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Jo Lynn in Virginia
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Jo Lynn in Virginia is now following Nancy Singleton Hachisu
May 24, 2010
Nancy~ Last week before lunch with you at CP, I popped in to Andronico's for a few items and was immediately sidetracked by a small mountain of Satsumas- organic, too. So I filled a bag (gleefully), knowing my parents would later enjoy this treat of "zipper tangerines." Last year when I introduced my father to them, he and I played a game to see who could peel the fruit in a perfect spiral. Then we re-coiled the peels in the fruit basket for the next (and unsuspecting) eater to discover the ruse. I do like your exercise on the rituals we follow, and thought about how they can comfort us and bind us in welcome ways (like the traditions and rituals at Thanksgiving) or suffocate us (as you pointed out). My mother-in-law (a steel magnolia from Tennessee)was adamant about bringing any and all condiments to the table in little dishes, with tiny serving spoons or paddles. The prep for a simple sandwich lunch was pure tedium (and waste) to me. I would scoop dollops of mayonnaise and mustard, and small amounts of sliced pickle or olives into miniature bowls (think the smallest French Arcoroc brand glass prep bowl. Then these would be borne to the table on a tray, where they would accompany plates of bread, cold cuts, sliced tomato, and romaine or butter lettuce. Of course, the reverse process of returning the unconsumed condiments took even longer, and with a wild-man toddler to supervise, I found the whole routine crazy-making. It was all so very civilized and in an odd way, relaxing- because once seated after all that fiddlywork, I made sure I stayed there as long as possible before cleanup duties. And because we'd just been through this ritual at breakfast, with toast, eggs, butter, jam, tea, and cut-up fruit. Absolutly no unpeeled tangerines at the table! Your photo, as always, is beautiful and evocative. The pottery- is it one of Tadaaki's or Andrew's, or perhaps an antique? I can imagine the bowl resting in the palm of one hand, with the fingers of the other following the hills and valleys of the glaze. And the light- morning? How early?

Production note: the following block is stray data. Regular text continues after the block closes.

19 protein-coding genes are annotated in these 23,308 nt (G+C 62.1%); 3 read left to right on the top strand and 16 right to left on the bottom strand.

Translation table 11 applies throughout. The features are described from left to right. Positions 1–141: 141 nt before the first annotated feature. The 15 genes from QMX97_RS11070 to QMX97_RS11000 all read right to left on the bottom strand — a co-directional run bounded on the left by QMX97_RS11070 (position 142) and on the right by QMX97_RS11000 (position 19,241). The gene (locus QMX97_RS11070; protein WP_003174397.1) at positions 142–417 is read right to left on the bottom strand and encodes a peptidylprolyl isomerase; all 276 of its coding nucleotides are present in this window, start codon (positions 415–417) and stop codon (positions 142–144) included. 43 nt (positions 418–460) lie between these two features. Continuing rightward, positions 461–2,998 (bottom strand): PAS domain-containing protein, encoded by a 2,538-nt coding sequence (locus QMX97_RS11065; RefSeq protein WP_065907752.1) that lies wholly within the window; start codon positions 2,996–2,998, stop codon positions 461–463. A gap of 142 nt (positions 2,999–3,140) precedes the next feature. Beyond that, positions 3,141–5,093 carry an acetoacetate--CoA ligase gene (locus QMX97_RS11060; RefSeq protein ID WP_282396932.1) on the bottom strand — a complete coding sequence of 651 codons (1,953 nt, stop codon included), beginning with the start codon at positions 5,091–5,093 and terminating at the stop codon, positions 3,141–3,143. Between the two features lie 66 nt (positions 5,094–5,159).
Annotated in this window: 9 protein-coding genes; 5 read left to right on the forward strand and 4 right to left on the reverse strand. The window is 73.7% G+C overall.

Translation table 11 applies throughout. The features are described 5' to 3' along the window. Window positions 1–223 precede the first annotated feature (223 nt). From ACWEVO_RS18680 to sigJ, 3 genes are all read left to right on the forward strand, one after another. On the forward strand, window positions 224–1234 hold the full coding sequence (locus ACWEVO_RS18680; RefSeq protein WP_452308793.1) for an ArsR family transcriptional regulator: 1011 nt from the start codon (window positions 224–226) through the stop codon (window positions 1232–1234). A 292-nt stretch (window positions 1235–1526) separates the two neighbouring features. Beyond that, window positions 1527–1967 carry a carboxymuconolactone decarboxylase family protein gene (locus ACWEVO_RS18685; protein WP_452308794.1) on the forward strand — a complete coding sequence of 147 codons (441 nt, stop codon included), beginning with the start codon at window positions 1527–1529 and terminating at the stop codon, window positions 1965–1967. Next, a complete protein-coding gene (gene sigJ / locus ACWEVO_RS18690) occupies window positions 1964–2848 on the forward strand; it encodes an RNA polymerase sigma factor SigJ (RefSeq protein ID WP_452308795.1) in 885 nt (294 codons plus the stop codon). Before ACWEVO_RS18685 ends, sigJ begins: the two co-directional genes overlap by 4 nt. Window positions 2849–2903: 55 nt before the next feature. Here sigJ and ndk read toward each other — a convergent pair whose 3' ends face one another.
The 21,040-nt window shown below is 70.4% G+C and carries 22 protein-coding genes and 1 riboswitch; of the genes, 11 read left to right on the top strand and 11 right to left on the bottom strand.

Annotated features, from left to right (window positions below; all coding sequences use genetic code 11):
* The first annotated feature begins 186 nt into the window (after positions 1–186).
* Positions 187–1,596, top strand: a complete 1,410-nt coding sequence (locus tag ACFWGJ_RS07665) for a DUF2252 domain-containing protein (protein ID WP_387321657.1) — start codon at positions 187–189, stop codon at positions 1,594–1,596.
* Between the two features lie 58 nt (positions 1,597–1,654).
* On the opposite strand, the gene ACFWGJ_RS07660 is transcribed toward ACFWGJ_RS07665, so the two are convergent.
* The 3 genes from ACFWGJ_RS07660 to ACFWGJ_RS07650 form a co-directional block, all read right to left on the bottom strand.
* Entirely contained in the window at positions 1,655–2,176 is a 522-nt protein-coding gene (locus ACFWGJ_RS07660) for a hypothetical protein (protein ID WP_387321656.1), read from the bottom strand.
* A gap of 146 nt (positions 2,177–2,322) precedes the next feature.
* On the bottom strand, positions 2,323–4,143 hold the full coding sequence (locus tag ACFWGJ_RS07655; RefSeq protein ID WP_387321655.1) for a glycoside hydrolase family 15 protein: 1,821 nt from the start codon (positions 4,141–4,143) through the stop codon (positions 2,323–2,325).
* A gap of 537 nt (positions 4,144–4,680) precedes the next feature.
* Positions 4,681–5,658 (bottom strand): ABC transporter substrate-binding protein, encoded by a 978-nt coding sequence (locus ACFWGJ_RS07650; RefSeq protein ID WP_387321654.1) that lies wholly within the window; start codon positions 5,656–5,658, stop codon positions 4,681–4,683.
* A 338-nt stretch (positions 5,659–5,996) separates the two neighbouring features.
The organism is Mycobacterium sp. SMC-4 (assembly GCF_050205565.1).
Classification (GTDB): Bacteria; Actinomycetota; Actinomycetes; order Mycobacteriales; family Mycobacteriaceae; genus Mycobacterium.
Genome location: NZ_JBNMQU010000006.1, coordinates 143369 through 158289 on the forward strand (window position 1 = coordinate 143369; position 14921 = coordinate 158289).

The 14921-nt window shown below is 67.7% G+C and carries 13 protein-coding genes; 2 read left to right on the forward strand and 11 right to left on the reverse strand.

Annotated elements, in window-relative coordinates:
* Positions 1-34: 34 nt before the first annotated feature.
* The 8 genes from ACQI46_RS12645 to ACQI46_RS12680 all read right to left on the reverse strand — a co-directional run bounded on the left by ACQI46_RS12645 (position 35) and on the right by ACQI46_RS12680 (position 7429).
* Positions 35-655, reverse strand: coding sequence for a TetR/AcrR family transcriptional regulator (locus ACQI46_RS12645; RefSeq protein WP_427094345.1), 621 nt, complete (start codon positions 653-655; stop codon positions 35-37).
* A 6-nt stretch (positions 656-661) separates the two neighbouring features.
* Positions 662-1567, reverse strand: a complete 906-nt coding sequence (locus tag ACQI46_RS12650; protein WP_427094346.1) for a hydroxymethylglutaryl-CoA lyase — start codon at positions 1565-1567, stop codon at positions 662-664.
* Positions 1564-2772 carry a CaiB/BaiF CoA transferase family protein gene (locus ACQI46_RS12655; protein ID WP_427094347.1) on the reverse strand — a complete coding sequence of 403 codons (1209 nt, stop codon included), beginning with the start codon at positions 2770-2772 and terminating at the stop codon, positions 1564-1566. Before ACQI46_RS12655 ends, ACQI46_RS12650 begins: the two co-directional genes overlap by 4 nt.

Toggle Commented Dec 4, 2009 on Peeling Tangerines at Indigo Days
Nancy, Beautifully crafted- vivid details! "Perhaps the quail yolk softens the acrid salty taste of not-so-fresh salmon eggs, but certainly adds nothing to firm eggs freshly nudged from their sac and sprinkled with a bit of sake, salt and grated yuzu peel.These eggs burst one by one as you squeeze them between your tongue and the roof of your mouth..." Your writing becomes more evocative with each blog entry; this particular passage leaves me yearning for authentic sushi- not easily found in D.C. "Pick up the sushi with your fingers and flip it upside down, dipping one little corner of fish into the soy sauce, then pop the whole piece of sushi into your mouth, fish side down. This sequence is crucial to immediately get the full fish taste, followed by a flash of hot wasabi and the satisfying finish of vinegared rice." Practical advice in service of the aesthetic ideal! "In Japan, sushi is all about the impeccable fish. It’s all about simplicity. Fish + vinegared sweet rice = sushi." Think about this as a chapter opening...very strong. As always, terrific selection of photos. Saving up for that plane ticket-spring or fall, 2010! jl
Toggle Commented Oct 27, 2009 on Sushi at Indigo Days
Ah, the magic of goats! Brings back fond memories of "our" goat in England, named simply, "Goat." A male, Goat took a real disliking to human males, but he and I became great companions. He was the guardian of the meadow and orchard, and always expected a tribute in return for safe passage through the garden gate. Our farmer's market carries delightful goat cheeses from a local dairy, but I'm really looking forward to a visit to the farm itself in a week or so... Wonderful photos of your family- your farm- your life! Jo Lynn
Toggle Commented Sep 28, 2009 on The Mommy Goat at Indigo Days
Edamame are here! Our Falls Church City farmer's market hosts two of my favorite ecoganic farms: Potomac Vegetable Farms and Tree and Leaf Farm. They're members of the same local CSA. Here's a recipe using fresh edamame, taken from Tree and Leaf's blog~ the hardest part is remembering to set aside enough for the stir-fry! Thanks, Nancy! ~JL "This week I made Chive pancakes with stir fried greens, carrots and edamame. The chive pancakes were made with chickpea flour, and are very simple and fun to make. Chive Pancakes with chickpea flower 1 cup chickpea flour 1 cup white flour (use unbleached or part whole-wheat) 1/2 teaspoon baking powder 1/4 cup chopped chives pinch of salt pepper to taste enough water to make mixture the thickness of heavy cream Mix together all dry ingredients except for chives. whisk in water. Set aside for one hour. Heat pan with enough cooking oil to coat the bottom. Pour batter sprinkle about 1 tablespoon of chives on top of pancake. Cook first side for approximately 3 min, flip and cook other side for 1 min." http://www.treeandleaffarmnews.com/
Toggle Commented Aug 29, 2009 on Edamame at Indigo Days
Nancy, So glad to see this post! Love your "recipe" for pecans in their shells- you found a way around the imperative for a cookbook-style format!And the inclusion of wine suggestions is a terrific idea. Can't wait for the first Georgia pecans...even though they won't hold a candle to yours... jl
Toggle Commented Jul 29, 2009 on From Nut to Tree at Indigo Days